Friday, April 12, 2013

Amsterdam & the Netherlands 2012 Part 1

In the April of 2012, I was sent to Amsterdam for a work assignment. This was initial testing and training for Paramount's SAP installation in Germany, France, and Spain. Because of the large number of users effected by this change (6 offices total), my trip to Amsterdam was going to be a two week trip.

I arrived in Amsterdam very early on Monday morning. I went to the hotel and after checking in early, showering, and getting ready to go to work, I grabbed my camera and took my first stroll along the canals of Amsterdam.

After work, although it was cold and rainy, I went with a coworker to see the April fair set up in the Dam Square only five minutes from our hotel.

It was also on this first day that I learned the Paramount office in Amsterdam would be closed on Friday.  Not only was I in Amsterdam, I was going to have a three day weekend there! I spent the week planning out my activities.

On Friday I was going to rent a car and drive all over the place. My aim was to see Muiderslot Castle, Kasteel de Haar, and the Keukenhof gardens. For Saturday I bought a train ticket to Brussels, Belgium.  And on Sunday I was going to relax, go to church, and sight see in Amsterdam proper.  In this post and the one following, I'm going to talk about my agenda on Friday and Sunday.  I'll leave Belgium for another time.

Friday came and I picked up my rental car. I was able to connect with some friends from Cincinnati who were living and going to school in Amsterdam, so the agenda was to pick them up at 10:00.

Knowing that I was only going to have one chance to have a car in Amsterdam I picked up the car at 7:00 and started driving to some predefined stops.

Stop number one was Castle Brederode. This old ruins seemed intriguing to me and although I knew I couldn't actually tour it a 7:30 AM, I was still able to walk around and get a few pictures.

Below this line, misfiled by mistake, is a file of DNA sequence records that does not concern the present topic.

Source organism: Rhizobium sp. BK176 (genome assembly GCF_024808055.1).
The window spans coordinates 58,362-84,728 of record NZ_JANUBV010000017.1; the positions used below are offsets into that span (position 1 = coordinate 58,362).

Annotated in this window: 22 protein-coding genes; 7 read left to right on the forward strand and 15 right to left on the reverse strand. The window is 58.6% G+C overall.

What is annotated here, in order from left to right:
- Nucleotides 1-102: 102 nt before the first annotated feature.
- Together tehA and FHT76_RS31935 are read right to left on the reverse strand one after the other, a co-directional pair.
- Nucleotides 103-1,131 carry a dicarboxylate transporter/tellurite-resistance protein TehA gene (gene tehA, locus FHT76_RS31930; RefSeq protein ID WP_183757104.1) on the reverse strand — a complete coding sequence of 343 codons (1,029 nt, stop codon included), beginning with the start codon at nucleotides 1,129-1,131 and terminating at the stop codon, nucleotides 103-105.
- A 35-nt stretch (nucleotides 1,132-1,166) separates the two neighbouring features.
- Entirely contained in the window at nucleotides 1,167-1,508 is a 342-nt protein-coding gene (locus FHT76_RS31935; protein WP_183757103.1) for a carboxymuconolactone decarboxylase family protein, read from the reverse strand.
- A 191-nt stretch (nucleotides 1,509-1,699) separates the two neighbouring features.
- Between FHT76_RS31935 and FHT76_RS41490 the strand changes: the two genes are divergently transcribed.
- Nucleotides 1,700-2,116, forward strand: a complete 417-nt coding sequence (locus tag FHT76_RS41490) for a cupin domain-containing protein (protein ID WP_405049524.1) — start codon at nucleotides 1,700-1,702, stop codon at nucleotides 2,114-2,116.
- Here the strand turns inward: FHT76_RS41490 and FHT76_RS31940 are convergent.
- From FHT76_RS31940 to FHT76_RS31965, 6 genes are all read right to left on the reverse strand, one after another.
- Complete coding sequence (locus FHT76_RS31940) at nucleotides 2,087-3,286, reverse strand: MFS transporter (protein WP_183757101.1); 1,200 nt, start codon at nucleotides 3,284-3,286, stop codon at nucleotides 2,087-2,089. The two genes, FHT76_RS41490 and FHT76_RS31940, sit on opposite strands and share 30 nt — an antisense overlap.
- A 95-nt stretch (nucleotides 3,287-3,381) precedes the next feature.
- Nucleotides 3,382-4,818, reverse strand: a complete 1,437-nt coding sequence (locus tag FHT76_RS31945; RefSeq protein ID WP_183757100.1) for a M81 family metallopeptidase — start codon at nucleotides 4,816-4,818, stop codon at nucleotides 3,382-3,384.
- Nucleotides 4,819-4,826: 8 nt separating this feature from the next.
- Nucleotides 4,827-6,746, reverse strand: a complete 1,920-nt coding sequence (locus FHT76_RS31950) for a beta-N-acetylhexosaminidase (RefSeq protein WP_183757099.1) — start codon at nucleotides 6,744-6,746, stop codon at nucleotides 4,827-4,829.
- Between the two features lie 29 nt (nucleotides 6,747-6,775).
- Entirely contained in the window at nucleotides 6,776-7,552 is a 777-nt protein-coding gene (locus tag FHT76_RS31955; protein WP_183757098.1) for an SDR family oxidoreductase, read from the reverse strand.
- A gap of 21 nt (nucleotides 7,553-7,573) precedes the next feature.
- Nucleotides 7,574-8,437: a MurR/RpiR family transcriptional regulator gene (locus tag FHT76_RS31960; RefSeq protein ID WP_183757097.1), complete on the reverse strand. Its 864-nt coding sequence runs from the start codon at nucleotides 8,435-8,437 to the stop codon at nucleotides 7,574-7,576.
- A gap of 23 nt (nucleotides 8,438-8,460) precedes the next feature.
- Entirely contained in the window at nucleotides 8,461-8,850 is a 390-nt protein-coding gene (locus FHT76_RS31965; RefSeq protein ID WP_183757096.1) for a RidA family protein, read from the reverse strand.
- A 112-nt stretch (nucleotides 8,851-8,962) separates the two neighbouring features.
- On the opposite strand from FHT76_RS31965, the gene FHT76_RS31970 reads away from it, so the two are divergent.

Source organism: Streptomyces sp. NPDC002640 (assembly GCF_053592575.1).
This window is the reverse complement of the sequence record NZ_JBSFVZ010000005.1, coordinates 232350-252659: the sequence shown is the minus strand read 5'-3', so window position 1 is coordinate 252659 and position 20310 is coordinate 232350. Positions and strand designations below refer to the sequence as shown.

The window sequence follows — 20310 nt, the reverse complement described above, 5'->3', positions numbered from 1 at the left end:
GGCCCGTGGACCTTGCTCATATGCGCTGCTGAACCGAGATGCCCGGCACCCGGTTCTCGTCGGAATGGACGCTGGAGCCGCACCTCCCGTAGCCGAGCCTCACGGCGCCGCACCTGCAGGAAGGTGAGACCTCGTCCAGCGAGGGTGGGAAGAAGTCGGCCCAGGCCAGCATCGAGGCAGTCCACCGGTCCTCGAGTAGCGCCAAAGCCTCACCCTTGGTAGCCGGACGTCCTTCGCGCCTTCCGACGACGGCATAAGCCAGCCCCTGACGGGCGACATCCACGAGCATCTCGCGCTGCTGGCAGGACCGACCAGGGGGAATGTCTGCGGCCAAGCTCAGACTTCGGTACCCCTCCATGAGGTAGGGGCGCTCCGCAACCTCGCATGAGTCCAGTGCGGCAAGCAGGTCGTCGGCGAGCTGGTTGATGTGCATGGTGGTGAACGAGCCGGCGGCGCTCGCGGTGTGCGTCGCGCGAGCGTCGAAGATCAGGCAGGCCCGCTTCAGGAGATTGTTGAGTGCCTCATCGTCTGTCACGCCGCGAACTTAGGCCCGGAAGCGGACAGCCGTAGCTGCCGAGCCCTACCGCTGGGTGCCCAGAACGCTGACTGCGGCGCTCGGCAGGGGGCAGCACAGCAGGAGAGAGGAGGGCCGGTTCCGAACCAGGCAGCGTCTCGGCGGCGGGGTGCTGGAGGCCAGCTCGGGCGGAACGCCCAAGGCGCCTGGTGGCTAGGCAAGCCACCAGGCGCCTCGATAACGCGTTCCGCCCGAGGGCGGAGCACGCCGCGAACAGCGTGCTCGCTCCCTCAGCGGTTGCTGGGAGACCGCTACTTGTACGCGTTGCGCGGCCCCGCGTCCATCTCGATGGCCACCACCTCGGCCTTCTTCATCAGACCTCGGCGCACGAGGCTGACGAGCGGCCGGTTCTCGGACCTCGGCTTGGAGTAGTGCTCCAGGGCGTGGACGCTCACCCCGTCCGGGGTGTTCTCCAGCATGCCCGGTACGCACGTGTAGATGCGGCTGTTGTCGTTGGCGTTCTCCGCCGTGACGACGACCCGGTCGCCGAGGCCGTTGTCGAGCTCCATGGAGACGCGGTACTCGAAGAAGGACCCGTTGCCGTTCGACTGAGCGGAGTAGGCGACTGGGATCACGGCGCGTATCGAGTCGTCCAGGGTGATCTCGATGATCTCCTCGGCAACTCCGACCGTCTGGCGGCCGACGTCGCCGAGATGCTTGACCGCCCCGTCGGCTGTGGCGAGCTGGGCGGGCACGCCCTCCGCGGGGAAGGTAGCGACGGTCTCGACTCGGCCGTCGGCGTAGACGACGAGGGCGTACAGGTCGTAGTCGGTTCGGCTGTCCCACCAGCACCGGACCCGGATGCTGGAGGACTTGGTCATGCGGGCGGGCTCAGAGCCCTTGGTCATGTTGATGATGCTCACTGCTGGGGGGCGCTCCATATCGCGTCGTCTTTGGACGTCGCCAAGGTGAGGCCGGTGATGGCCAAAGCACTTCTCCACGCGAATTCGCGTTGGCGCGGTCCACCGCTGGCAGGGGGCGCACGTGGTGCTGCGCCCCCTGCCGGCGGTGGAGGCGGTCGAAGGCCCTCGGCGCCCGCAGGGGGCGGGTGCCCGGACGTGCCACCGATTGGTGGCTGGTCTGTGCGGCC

The next stop was the series of locks and dams that keep the North Sea from engulfing Amsterdam which sits roughly 15 feet below sea level.

This is the industrial center of Amsterdam.  Although completely different from the city, castles, and gardens I was visiting, I thought it was just as fascinating.

After driving across the locks, I made my way to go pick up Dave and Abby, my partners for my trip across Amsterdam.

Our first stop together was Muiderslot Castle. Both Dave and Abby had been before and decided to walk around the town's 17th century fortifications while I checked out the castle.

Muiderslot was a fairly interesting castle. It was nearly completely medieval with few updates in the past two hundred years. With its close proximity to Amsterdam, it seemed a bit too touristy for my tastes generally. One of the tourist attractions was a falconry.  The garden needed some work, but probably would have been incredible in another week or two.

The weather so far was pretty cloudy and gray.  The forecast was for rain and all three of us hoped the weather would stay away for the rest of the days schedule.  As we got into the car after Muiderslot, it started to rain.

We had two more stops before reaching Kasteel de Haar.  Naarden looked incredible from Google Earth and I had to check it out.  Up close and in person, there wasn't much to see.  It's hard to get the floral pattern of the battlements without having the aerial view.  I was however glad I stopped by.
The next stop was the city of Utrecht.  The Kasteel De Haar was close to the city and Dave recommended we stop by to see the cathedral there.  The interesting thing about the cathedral in Utrecht is that the bell tower is no longer connected to the cathedral building.  During a storm in the late 1600's, the central nave collapsed separating the tower from the rest of the cathedral.  We walked through the streets above the canals (every city in the Netherlands has canals) before heading over to Kasteel De Haar.